Pakistani President Pervez Musharraf has a decision to make.

Following the coup that brought him to power and a sham referendum that legitimized his power grab, the Army Chief of Staff promised a coalition of Islamic parties he would resign that post by 2004 if  they supported his election.

Typically, Musharraf reneged on that promise and has ruled the country as President while maintaining his position as head of the Army.

Well now that he's in political trouble, Musharraf is once again reaching out and promising a coalition partner that he will resign the Army if they back him:


Pakistan's embattled President Pervez Musharraf may quit as army chief in return for support from political parties to re-elect him for another term, a newspaper reported on Tuesday.

The offer is being discussed by Musharraf's aides with self-exiled former Prime Minister Benazir Bhutto in London as part of a power-sharing pact, the Dawn newspaper said.

Musharraf, who has seen his popularity plummet in recent months, wants to get re-elected president for another five years between mid-September and mid-October, before his term as army chief expires at the end of the year. Under his plan, a general election will then be held at the end of the year or early next year.
Bhutto is no paragon of virtue herself having been accused of widespread corruption during her 2 shots in office (she was deposed both times). But she is a powerful force in Pakistani politics with a magic name. Her father, Zulfikar Ali Bhutto, was a beloved ex-prime minister executed by the military junta led by General Zia in 1979. Benizir is not exactly pro-western but would certainly be a viable alternative to many other candidates. If Musharraf can cut a deal with her, he can probably win in a walk in the election scheduled for December but which may slip to January or later if Musharraf can't get his political ducks lined up in a row.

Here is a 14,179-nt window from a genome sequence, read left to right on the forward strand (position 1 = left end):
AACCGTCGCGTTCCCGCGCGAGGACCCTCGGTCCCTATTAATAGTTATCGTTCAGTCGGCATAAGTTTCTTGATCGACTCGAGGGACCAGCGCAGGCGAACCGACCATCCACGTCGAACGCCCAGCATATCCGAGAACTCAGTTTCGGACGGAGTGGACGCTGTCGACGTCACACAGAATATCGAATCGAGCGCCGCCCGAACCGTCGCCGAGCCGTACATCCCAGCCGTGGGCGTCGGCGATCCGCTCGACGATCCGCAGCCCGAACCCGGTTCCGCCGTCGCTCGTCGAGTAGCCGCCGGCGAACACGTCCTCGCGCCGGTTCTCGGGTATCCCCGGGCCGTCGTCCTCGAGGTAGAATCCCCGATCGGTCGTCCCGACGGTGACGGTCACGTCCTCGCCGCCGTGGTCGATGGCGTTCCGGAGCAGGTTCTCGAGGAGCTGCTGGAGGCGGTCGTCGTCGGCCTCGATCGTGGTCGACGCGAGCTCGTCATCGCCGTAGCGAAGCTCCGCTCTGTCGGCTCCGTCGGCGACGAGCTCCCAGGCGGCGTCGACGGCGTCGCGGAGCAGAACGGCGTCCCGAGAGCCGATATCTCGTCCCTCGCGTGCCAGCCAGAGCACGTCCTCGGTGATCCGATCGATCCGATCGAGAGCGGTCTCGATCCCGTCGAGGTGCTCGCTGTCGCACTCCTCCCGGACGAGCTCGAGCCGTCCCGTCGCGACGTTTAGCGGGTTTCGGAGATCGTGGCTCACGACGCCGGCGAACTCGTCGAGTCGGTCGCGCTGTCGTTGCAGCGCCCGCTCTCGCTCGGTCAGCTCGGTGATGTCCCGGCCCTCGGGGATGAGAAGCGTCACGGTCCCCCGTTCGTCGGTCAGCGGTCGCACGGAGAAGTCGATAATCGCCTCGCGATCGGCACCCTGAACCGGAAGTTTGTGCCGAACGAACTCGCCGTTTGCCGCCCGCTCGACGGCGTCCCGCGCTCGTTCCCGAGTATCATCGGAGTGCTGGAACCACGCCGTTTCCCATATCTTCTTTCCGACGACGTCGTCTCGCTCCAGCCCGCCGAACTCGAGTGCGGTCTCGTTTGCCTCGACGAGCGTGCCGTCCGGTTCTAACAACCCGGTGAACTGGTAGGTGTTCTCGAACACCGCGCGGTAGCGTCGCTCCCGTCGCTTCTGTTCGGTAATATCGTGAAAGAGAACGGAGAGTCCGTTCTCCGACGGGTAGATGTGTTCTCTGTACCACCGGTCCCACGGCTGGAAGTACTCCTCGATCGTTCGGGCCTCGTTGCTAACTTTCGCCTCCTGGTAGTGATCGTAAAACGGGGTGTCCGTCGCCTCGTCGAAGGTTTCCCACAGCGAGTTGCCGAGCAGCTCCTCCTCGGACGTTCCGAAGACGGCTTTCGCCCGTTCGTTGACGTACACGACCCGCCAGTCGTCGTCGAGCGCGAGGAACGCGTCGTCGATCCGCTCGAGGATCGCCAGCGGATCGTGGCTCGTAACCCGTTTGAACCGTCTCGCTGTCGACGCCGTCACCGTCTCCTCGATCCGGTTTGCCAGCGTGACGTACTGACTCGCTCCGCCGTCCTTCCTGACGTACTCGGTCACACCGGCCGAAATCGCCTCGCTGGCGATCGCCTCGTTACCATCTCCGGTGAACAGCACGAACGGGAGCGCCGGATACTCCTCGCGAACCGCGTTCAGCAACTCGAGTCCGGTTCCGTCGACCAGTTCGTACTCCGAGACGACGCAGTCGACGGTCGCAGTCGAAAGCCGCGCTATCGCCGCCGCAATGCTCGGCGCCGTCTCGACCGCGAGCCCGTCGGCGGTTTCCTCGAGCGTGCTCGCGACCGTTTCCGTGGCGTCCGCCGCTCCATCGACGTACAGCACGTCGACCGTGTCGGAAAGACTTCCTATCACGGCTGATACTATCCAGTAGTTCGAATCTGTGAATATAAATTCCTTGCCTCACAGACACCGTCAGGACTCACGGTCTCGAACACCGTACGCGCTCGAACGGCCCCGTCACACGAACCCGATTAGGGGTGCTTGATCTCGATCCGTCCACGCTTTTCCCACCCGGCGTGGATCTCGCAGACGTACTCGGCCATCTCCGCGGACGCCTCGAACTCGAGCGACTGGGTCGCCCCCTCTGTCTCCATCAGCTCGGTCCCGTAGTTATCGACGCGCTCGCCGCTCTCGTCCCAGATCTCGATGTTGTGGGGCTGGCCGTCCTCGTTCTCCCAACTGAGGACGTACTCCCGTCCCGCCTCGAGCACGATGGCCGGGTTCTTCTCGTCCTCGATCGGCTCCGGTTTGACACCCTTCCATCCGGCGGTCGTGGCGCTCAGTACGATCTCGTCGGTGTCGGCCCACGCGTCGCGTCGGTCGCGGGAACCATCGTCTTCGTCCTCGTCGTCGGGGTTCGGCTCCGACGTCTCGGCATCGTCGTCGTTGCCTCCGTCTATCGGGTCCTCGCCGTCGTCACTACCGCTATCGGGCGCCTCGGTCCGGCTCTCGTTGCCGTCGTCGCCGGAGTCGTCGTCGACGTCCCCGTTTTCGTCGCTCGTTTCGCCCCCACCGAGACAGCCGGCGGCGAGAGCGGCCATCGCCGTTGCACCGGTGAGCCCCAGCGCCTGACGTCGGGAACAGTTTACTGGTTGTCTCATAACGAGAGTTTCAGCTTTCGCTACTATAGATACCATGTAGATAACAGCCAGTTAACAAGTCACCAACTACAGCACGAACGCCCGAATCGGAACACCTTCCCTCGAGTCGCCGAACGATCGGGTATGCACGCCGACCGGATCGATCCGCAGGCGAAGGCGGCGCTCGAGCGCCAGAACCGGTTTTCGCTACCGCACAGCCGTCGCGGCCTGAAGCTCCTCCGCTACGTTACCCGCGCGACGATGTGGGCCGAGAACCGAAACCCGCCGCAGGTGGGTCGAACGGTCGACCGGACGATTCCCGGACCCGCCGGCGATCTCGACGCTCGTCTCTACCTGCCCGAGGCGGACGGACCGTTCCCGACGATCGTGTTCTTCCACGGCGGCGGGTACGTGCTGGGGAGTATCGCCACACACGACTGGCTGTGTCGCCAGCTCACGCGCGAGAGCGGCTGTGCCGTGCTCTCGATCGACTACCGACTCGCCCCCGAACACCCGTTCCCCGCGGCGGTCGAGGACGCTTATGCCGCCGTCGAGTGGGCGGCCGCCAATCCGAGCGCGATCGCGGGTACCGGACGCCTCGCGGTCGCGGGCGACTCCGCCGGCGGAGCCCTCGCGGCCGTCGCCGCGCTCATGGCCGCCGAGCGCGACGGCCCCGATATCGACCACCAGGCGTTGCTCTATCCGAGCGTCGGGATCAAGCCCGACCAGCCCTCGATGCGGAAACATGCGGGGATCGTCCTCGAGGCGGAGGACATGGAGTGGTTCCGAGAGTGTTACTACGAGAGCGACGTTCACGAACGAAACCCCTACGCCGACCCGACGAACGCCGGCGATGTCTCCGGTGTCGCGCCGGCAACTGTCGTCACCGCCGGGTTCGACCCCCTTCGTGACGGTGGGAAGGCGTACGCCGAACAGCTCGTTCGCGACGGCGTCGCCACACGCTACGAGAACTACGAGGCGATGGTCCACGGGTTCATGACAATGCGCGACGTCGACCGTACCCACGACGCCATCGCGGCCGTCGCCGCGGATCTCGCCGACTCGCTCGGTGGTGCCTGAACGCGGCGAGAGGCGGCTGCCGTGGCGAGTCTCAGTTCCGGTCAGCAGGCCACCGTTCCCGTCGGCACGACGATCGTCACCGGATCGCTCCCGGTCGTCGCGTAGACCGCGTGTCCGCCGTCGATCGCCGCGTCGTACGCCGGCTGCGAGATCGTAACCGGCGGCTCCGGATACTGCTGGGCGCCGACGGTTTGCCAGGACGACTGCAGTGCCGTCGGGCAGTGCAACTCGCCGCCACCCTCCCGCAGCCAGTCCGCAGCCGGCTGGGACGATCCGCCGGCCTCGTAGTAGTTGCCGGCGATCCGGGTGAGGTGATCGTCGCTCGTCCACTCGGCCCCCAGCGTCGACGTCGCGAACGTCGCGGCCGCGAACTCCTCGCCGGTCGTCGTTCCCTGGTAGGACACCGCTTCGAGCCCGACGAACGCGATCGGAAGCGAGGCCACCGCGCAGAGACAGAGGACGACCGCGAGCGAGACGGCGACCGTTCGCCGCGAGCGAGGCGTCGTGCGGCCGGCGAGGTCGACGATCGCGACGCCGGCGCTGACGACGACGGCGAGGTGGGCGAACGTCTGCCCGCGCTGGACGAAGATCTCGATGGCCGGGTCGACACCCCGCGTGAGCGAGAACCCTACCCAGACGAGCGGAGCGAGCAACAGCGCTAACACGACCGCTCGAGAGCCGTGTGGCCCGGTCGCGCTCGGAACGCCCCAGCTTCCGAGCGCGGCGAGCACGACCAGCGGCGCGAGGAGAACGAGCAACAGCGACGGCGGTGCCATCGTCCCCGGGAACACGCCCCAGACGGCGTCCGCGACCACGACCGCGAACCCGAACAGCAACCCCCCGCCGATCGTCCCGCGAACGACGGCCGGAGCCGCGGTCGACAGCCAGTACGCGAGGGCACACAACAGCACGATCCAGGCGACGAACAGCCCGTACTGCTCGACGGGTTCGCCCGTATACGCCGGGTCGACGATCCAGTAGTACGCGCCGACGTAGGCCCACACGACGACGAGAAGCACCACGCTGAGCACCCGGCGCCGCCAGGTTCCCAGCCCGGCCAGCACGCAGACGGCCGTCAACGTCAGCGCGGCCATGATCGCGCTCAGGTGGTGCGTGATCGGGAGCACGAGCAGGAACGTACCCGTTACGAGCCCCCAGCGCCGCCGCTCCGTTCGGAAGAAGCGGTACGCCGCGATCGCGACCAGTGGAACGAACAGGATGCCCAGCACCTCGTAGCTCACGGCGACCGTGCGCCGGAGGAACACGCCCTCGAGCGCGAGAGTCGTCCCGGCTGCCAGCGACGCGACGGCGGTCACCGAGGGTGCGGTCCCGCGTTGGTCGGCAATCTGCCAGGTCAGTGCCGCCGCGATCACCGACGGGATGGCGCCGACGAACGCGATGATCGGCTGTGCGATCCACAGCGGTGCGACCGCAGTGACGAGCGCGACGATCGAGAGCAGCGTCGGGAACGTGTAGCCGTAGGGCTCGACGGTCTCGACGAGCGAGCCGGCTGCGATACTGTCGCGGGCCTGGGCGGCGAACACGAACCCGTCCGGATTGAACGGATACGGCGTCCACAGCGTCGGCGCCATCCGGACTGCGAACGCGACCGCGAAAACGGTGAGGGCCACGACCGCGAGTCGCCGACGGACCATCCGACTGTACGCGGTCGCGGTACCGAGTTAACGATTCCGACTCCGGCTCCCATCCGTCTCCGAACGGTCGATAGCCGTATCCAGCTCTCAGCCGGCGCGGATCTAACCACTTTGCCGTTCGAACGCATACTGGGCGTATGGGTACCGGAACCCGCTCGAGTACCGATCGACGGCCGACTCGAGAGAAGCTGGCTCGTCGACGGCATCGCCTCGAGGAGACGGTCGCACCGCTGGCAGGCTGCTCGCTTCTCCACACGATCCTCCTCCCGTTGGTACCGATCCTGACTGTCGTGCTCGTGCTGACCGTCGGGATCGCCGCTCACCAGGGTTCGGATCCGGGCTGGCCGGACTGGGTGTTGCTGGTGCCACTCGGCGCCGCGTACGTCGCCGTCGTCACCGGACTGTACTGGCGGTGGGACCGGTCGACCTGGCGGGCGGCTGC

As it stands now, it appears Musharraf has made a decision:



"President Musharraf has offered to doff the uniform even before the presidential elections," the English-language Dawn reported. "But in the trade off, he wants all political parties to agree to elect him president ... after the new assemblies come into being following the next general election."
The faction in the military that backs Musharraf would be relieved to see him step down as Chief of Staff as would many other elements in Pakistani society. It would mean that Musharraf would no longer be above the law as the Supreme Court would be able to rule against him once he gets out of uniform (the court is precluded from handing down any rulings against the military at the moment). And the democratic forces in Pakistan - disorganized and fractious at the moment - could coalesce to bring to power something more like a representative government than what they have now.

This situation bears watching over the next few days as Bhutto has given Musharraf a deadline of August 31 to make a deal. After that, all bets are off and she may return from exile to challenge him directly for the leadership of the nation.